Cola, a city west of Kermanshah, which the map says is
nearly two hundred miles northeast of Baghdad.
* * *
To the Central Farmers' Institute at Victoria Premier
Bowser mentioned the difficulty of borrowing money. Nobody disagreed with him, for once.
.�� �� *
In the Provincial Legislature, Mr. Ernest Miller and
the Liberal leader, Mr. Brewster, had some words over
the support supposed to bc accorded the Liberals by the
Prohibitionists. Mr. Miller has no sense of humor. Such
support would rally the liquor party to thc Conservatives.
* * *
THURSDAY, MARCH 9.���Villa bandits brought Mexican affairs to a head hy attacking Columbus and killing
some American soldiers.
* * *
The French retook Corbeaux Woods and the Germans
lost more men attempting to take the village of Vattx, near
Verdun. The battle continued with no gains for the Germans.
* * *
Germany declared war on Portugal. Sounds like old
times when Germany declared war on some nation every
other day.
* * *
Mr. Brewster politely requested the premier to drop
all contentious legislation. Mr. McGowan, one of the
Vancouver "Faltering Four," asked for a subsidy on ships
instead of borrowing money to establish a shipbuilding
industry as proposed.
* * *
FRIDAY, MARCH 10.���The Germans still" attempt to
take Verdun and sacrifice more men. Two British torpedo boats were sunk by mines.
* * *
President Wilson ordered troops to prepare to follow
up Villa into Mexico and advised Carranza to that effect.
�� * *
It was rumored that Colonel Churchill intended to form
a new opposition to the British Coalition Government.
* * *
The French freighter. Louisianne, was torpedoed but
the crew were saved.
* * *
The  Bulgarians  are  said  to  be  getting  very  restless
under German rule; small blame to them.
SATURDAY. .MARCH 11.���Aha!.! Roumania seized
50.IXK) wagons anil all the cereals bought by Germany.
The week is saved from dulhess.
* * *
The German attack  on  Verdun  seems In be  slackening
down for the week end.    Probably more nun are wanted.
* * +
The first of three  Royal Commissions tn inquire int"
the Saskatchewan bribery charges began ils sittings. The
Liberals are accused of accepting bribes and they in their
tni n accuse the Hon, Robert Rogers. Minister of Public
Works iu Premier Borden's cabinet, and political mani-
pulalor in chief to the Conservative party, nf giving bribes.
The question is has Bob Rogers thrown a boomerang?
i
The Hon. W. R, Koss. Premier Bowser's mosl faithful
henchman, and minister ol such lauds as are left to the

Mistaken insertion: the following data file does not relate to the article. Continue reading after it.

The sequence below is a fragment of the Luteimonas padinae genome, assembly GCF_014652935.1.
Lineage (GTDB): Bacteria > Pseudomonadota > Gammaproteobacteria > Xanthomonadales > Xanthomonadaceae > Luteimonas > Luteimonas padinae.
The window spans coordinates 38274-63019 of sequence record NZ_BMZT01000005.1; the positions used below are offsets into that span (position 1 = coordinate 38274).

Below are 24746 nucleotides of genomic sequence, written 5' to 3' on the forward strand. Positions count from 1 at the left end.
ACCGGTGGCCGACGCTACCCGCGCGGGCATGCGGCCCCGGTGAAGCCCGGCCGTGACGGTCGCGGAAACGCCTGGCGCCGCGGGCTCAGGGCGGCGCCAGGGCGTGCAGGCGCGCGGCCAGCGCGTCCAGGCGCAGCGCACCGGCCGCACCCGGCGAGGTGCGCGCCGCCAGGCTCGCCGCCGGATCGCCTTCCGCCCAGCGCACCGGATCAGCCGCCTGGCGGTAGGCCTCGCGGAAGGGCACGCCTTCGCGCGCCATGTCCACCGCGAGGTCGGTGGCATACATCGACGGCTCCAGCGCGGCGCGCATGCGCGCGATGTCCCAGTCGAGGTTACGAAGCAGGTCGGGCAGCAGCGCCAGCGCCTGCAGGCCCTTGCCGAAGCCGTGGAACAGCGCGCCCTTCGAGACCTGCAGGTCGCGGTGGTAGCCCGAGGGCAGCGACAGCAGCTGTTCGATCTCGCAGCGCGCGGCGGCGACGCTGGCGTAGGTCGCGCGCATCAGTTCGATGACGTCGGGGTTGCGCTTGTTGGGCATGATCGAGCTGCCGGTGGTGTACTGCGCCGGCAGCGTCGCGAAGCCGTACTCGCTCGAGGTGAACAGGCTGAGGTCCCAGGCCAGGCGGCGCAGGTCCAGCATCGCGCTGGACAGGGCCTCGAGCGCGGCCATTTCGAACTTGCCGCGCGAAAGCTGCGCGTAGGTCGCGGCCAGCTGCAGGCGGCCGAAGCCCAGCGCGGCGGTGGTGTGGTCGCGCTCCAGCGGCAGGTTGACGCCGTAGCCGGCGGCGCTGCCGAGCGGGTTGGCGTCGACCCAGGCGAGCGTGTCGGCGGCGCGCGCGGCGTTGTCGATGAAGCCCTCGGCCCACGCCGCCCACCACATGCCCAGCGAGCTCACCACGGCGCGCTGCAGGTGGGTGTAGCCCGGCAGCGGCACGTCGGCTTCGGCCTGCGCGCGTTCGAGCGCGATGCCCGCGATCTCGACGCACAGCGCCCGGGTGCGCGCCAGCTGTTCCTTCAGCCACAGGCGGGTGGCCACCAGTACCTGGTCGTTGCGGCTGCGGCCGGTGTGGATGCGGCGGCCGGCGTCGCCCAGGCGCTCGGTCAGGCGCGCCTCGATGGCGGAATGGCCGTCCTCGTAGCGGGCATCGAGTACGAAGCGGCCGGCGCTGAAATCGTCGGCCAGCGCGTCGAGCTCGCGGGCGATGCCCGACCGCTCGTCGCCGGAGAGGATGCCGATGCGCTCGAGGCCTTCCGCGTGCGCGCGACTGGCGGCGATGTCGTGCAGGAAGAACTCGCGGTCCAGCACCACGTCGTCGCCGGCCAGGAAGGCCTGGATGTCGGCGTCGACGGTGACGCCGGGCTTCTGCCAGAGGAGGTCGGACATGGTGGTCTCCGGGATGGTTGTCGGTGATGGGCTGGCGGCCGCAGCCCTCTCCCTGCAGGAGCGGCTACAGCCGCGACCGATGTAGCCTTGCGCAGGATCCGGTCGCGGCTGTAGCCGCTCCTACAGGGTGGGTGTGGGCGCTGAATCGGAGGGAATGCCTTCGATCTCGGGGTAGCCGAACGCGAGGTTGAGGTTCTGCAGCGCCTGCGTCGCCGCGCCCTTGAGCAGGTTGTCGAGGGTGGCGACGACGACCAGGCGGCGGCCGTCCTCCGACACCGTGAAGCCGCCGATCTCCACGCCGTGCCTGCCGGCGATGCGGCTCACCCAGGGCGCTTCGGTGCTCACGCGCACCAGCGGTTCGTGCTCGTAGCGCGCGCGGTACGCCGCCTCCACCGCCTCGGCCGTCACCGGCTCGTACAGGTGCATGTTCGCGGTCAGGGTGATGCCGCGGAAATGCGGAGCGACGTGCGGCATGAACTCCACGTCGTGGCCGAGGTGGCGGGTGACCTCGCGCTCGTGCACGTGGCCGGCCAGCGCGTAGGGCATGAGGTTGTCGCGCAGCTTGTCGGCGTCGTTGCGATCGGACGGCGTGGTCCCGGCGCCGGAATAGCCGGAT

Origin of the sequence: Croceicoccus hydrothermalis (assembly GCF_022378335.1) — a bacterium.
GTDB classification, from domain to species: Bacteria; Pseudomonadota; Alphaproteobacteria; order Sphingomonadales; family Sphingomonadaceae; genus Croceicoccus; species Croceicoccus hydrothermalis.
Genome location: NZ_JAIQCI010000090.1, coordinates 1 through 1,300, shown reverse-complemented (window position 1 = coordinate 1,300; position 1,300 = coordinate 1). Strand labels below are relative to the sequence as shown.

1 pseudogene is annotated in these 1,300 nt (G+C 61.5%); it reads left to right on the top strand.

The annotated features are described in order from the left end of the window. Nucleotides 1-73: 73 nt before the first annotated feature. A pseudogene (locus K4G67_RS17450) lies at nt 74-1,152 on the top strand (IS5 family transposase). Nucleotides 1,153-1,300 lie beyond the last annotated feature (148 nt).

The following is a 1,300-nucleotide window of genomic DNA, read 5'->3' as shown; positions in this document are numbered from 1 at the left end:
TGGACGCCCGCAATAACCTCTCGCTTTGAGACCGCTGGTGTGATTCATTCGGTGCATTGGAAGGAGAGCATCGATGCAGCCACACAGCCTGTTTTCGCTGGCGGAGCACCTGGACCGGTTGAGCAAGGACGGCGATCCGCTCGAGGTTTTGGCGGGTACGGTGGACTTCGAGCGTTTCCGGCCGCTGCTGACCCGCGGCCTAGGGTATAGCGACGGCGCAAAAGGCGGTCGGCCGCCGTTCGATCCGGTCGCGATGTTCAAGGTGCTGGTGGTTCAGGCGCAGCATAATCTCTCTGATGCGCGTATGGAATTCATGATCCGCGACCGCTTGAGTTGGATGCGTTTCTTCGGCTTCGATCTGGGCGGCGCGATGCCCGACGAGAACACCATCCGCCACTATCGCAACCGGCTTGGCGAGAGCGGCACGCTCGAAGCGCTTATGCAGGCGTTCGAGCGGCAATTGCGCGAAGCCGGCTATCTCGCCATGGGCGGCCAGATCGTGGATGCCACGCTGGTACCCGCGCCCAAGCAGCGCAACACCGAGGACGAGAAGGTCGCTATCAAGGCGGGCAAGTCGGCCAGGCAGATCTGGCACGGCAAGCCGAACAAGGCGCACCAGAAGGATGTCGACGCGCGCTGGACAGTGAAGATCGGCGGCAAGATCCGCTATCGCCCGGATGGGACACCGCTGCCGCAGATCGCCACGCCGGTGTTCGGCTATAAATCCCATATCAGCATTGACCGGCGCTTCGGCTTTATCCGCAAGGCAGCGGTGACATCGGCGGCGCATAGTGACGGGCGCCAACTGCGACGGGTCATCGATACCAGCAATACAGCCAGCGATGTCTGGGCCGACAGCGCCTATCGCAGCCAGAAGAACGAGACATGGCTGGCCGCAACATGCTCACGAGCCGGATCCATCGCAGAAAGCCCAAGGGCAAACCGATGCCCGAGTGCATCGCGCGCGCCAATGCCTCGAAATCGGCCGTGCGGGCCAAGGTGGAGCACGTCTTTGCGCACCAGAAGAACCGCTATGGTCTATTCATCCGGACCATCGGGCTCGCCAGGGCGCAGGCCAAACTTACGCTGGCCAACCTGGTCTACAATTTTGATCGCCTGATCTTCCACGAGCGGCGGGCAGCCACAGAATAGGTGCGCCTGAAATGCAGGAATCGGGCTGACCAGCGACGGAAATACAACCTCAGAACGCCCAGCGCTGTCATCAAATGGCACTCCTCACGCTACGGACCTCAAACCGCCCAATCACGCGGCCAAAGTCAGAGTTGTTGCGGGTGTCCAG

province, made his annual contribution lo the mutual admiration society which sits in Victoria. Ile did not like
the presence nf Liberals sn asked them several questions.
Fancy Mr. Ross asking questions. His line is reading
from reports of his department.
* *  *
The Central Fanners' Institute closed its sessions at
Victoria by passing a resolution in favor of more independence of the government. Husiness tint politics was
the sentiment.
* *  *
SUNDAY, MARCH 12.���Day of Rest rudely disturbed
by lhe N'evvs Advertiser's special pet correspondent, John
Balderston, writing more balderdash than usual. Query
is his real name, lialderstein, and'does lie live near the
German embassy in Washington?
* + *
MONDAY, MARCH LL���Had combination of day and
date. Xo news of importance though Germans were evidently preparing for another butchery of men in front of
Verdun by paving the way with their artillery.
* * *
Disagreement in Provincial Conservative caucus over
question of compensation tn liquor interests if prohibition
carries.    Premier Bowser is stalling.
* * *
In Manitoba the "Drys" have il by two to one.
* * *
General Funston is still preparing a force of 5000 men tn
invade Mexico and catch Villa. It is said Villa is. not
losing any sleep.
* * *
Yes���Roumania  is  here  again.     Russia  has  agreed  to
equip her and give her part of Bessarabia. X.IL���This will
probably be contradicted shortly.
* * *
Lord Northcliffe at Verdun suddenly becomes enthusiastic. Great excitement in Printing House Square. Lon"
don, England.
* * *
Russian troops take Kerin only 150 miles from Baghdad.
* * *
Not such a bad day despite the date, except for Mrs.
Slingsby, who lost her case.
TUESDAY, MARCH 14.���Premier Bowser agreed to
drop all contentious matters and give plenty of time for
investigation into anything Ihe Liberals desired tn investigate.
Maximilian    Harden   says   Germany   must    have   peace
because she is victorious, but cannot digest the victories.
The slaughter at Verdun grows greater every hour. The
Germans hurl men against the French who are mowing
litem down by thousands. There is said lo be rioting iu
Germany over the losses, but the Kaiser is reported t>>
have once more come In view lhe holocaust and sent hrs
best tmops to their death.    Ile reminds one nf Vcro.
WEDNESDAY, MARCH 15.���Premier Bowser withdraws his offer regarding contentious legislation, Xo one
seems to know whether the provincial li"ttse has reallv
any right to be sitting. The conception of Mr. Ilowser
as Napoleon is being succeeded by a picture of Micawber
drawn by himself. He is obviously twisting and turning,
trying  to lead the opposition  into a hole.
German infantry attacks on Verdun were not sn heavy
today.    Lack of men given as the reason.
*  +  *
Tbe examination of J. S. Malsmi. proprietor nf the
"Colonist" at Victoria, proved that if he is nol a newspaperman he at least has some idea of what is due In
him. The funny part is that the government agreed with